The exact nature of the relationship is wide open to conjecture. It is more than clear that Cronin stayed with May out of a sense of duty but exactly what went on between him and Nan is something no one was able – or willing – to shed any light on. That May loved him more than he cared for her is fairly obvious when, even though he had the money to ensure she was cared for at home, he had her ‘shipped off’ to a nursing home leaving him free to live out the rest of his life with Nan. That she was an integral part of the family and was also loved by the children is clear, so much so that, after his father’s death, “Andrew and his wife, Anne, invited Nan to share their home and lives together.” She was well-provided for in Cronin’s will – he left her “the sum of two million Swiss francs free of tax” and Cronin also took the extraordinary step of including a clause that said if any other beneficiary of the will contested any other’s share, they would forfeit their own share.

In some respects it’s hard to feel sorry for Cronin although I was tempted. As Davies put it, “[h]e possessed the Midas touch” – but I’m not sure that money did the literary establishment any favours. Great literature rarely arises out of great comfort. His books – even the mediocre ones – were invariably adapted for the screen and this ensured even more money flooded in. He admitted several times in his life that he found writing a difficult business, the physical act of writing, and he was a terrible procrastinator; he could afford to be. I suspect that, certainly in the early years, he did aspire to being a novelist of the likes of J.B. Priestley or Robert Louis Stevenson, both of whom he admired, and one can only wonder what might have happened if financial success hadn’t clouded his judgement.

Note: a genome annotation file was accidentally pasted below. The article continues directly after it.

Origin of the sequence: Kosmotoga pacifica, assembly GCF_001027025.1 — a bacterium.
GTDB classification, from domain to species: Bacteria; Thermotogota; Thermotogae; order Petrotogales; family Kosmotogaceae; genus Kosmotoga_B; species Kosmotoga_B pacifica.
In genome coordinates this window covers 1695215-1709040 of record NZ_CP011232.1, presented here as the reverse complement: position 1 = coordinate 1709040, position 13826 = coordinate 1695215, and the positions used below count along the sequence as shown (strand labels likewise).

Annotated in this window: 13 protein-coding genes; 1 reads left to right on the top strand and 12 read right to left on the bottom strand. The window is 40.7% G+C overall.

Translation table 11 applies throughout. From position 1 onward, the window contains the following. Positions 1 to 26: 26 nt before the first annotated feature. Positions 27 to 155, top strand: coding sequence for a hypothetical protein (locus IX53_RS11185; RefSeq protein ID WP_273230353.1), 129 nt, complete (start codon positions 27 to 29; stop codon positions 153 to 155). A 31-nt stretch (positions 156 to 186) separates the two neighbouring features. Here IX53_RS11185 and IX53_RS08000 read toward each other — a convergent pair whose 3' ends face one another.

This was a far more interesting book that it had any right to be, given the source material. One of the things that did keep running through my mind as I read it was: Who is this book aimed at? To a certain extent Davies answers that question when, in the acknowledgements at the back of the book, he says:

I owe most to my publisher for his vision in looking beyond mere commercial gain in publishing this book.

Ironic, eh, that a book about one of the most commercially successful of writers might be a hard sell. And I suspect it was. This book is not going to make Alan Davies a millionaire but I doubt he wrote it with that kind of success in mind. What he has written is, however, very much a success. He has done wonders with what he had to work with. It will never be a best-seller but it was a book that needed to be written.

You can read an excerpt of the book here.